Did you know that most people wear 20 % of their clothes 80 % of their time? This observation can be described by the Pareto distribution. For many phenomena that describe proportion within a given population, you often find that few make a lot, and many make few things. Unfortunately this is often the case for workloads, and we shall hope to change this. For such proportions the Pareto distribution is quite relevant. Consequently, it is rooted in income statistics. Many people have a small to average income, and few people have a large income. This makes this distribution so important for economics, and also for sustainability science.
Visualizing data: Boxplots
A nice way to visualize a data set is to draw a boxplot. You get a rough overview how the data is distributed and moreover you can say at a glance if it’s normally distributed. The same is true for histograms, but we will focus on the boxplot for now. For more information on both these forms of data visualisation, please refer to the entry on Barplots, Histograms and Boxplots.
What are the components of a boxplot and what do they represent?
The median marks the exact middle of your data, which is something different than the mean. If you imagine a series of random numbers, e.g. 3, 5, 7, 12, 26, 34, 40, the median would be 12. But what if your data series comprises an even number of numbers, like 1, 6, 19, 25, 26, 55? You take the mean of the numbers in the middle, which is 22 and hence 22 is your median.
The box of the boxplot is divided in the lower and the upper quartile. In each quarter there are, obviously, a quarter of the data points. To define them, you split the data set in two halves (outgoing from the median) and calculate again the median of each half. In a random series of numbers (6, 7, 14, 15, 21, 43, 76, 81, 87, 89, 95) your median is 43, your lower quartile is 14 and your upper quartile 87.
The space between the lower quartile line and the upper quartile line (the box) is called the interquartile range (IQR), which is important to define the length of the whiskers. The data points which are not in the range of the whiskers are called outliers, which could e.g. be a hint that they are due to measuring errors. To define the end of the upper whisker, you take the value of the upper quartile and add the product of 1,5 * IQR.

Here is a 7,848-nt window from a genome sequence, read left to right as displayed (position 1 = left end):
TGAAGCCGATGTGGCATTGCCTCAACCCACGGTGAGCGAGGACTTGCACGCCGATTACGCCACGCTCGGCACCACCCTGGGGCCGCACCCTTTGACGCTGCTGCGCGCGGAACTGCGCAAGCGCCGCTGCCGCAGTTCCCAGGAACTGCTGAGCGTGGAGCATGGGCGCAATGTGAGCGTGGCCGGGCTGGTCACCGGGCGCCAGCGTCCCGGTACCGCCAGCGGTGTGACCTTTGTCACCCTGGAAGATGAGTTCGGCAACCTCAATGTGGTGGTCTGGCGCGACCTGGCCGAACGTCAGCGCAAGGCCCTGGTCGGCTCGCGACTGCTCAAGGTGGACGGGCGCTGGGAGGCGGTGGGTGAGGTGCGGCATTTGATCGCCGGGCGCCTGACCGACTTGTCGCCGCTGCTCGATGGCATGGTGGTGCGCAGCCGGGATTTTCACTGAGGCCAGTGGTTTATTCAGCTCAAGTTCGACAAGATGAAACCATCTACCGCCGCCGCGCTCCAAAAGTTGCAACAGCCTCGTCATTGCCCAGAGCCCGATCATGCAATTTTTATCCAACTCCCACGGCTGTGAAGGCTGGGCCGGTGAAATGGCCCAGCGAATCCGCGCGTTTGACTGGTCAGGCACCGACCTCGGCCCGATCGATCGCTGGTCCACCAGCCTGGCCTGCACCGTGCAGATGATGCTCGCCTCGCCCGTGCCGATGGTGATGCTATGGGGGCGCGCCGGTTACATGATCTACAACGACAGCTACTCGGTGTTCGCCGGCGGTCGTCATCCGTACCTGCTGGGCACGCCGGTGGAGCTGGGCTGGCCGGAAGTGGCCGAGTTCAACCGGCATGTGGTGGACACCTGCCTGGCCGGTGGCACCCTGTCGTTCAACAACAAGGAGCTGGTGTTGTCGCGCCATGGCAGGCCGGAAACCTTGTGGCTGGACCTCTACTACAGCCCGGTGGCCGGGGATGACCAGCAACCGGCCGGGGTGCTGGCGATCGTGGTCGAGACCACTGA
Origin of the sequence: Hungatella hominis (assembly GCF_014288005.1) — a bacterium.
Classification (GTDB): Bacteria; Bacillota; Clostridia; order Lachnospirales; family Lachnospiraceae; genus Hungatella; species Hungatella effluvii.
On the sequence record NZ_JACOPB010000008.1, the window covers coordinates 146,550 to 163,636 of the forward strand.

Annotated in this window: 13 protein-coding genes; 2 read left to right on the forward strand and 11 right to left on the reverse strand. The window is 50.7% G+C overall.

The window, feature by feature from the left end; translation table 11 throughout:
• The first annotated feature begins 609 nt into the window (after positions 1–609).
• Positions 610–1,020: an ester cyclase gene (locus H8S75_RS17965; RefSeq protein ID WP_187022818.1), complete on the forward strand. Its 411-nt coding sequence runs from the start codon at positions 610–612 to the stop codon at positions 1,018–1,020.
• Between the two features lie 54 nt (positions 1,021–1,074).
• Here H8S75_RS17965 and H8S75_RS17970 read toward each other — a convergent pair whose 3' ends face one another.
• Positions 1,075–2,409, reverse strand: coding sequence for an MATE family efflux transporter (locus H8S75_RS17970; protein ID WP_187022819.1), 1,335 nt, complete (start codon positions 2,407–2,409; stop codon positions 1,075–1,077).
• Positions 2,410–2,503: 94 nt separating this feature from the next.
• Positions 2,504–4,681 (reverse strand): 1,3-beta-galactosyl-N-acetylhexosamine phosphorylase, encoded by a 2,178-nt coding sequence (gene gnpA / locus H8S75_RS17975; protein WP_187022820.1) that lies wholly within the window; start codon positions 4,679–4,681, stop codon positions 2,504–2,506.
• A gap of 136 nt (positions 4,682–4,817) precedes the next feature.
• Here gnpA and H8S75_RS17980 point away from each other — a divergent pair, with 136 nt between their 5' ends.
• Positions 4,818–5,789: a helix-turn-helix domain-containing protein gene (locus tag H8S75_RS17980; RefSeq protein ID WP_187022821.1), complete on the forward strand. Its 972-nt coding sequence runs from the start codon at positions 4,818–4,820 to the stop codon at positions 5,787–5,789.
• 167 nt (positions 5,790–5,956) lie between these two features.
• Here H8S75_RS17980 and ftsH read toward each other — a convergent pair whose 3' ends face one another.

Sticking to our previous example: The IQR is the range between the lower (14) and the upper quartile (87), therefore 73. Multiply 73 by 1,5 and add it to the value of the upper quartile: 87 + 109,5 = 196,5
For the lower whisker, the procedure is nearly the same. Again, you use the product of 1,5*IQR, but this time you subtract this value from the lower quartile: Here is your lower whisker: 14 – 109,5 = -95,5
And as there are no values outside of the range of our whiskers, we have no outliers. Furthermore, the whiskers to not extend to their extremes, which we calculated above, but instead mark the most extreme data points.
#boxplot for our random series of numbers 6, 7, 14, 15, 21, 43, 76, 81, 87, 89, 95 boxplot.example<-c(6,7,14,15,21,43,76,81,87,89,95) summary(boxplot.example) # minimum = 6 # maximum = 95 # mean = 48.55 # median = 43 # 1Q = 14.5 # 3Q = 84 # don't worry about the difference between our calculated quartile-values above and the values that were calculated by R. R works just a little more precisely here, but the approach we introduced above is a good approximation. # with this information we can calculate the interquartile range IQR(boxplot.example) # IQR = 69.5 #lastly we can visualize our boxplot using this comment boxplot(boxplot.example)
If you want to learn more about Boxplots, check out the entry on Histograms and Boxplots. Histograms are also very useful when attempting to detect the type of distribution in your data.
For more on data visualisation, check out the Introduction to statistical figures.
More forms of data distribution
Of course, there are more types of data distribution. We found this great overview by Aswath Damodaran, which helps you investigate the type of distribution in your data.
Data Distribution: A crash course
The normal distribution: An explanation
Skewness: A quick explanation
The Poisson distribution: A mathematical explanation
The Pareto Distribution: Some real life examples
The Boxplot: A quick example
Probability: An Introduction
Bayes theorem: A detailed explanation
Probability Distributions: 6 common distributions you should know
Distributions: A list of Statistical Distributions
Normal Distribution: The History
The Normal Distribution: Detailed Explanation
The Normal Distributions: Real Life Examples
The Normal Distribution: A word on sample size
The weight of nations: How body weight is distributed across the world
Non normal distributions: A list
Reasons for non normal distributions: An explanation
Different distributions: An overview by Aswath Damodaran, S.61
The Poisson Distribution: The history
The Poisson Process: A very detailed explanation with real life examples
The Pareto Distribution: An explanation
The pareto principle and wealth inequality: An example from the US
History of Probability: An Overview
Frequentist vs. Bayesian Approaches in Statistics: A comparison
Bayesian Statistics: An example from the wizarding world
Probability and the Normal Distribution: A detailed presentation
Compare your income: A tool by the OECD
The author of this entry is Henrik von Wehrden.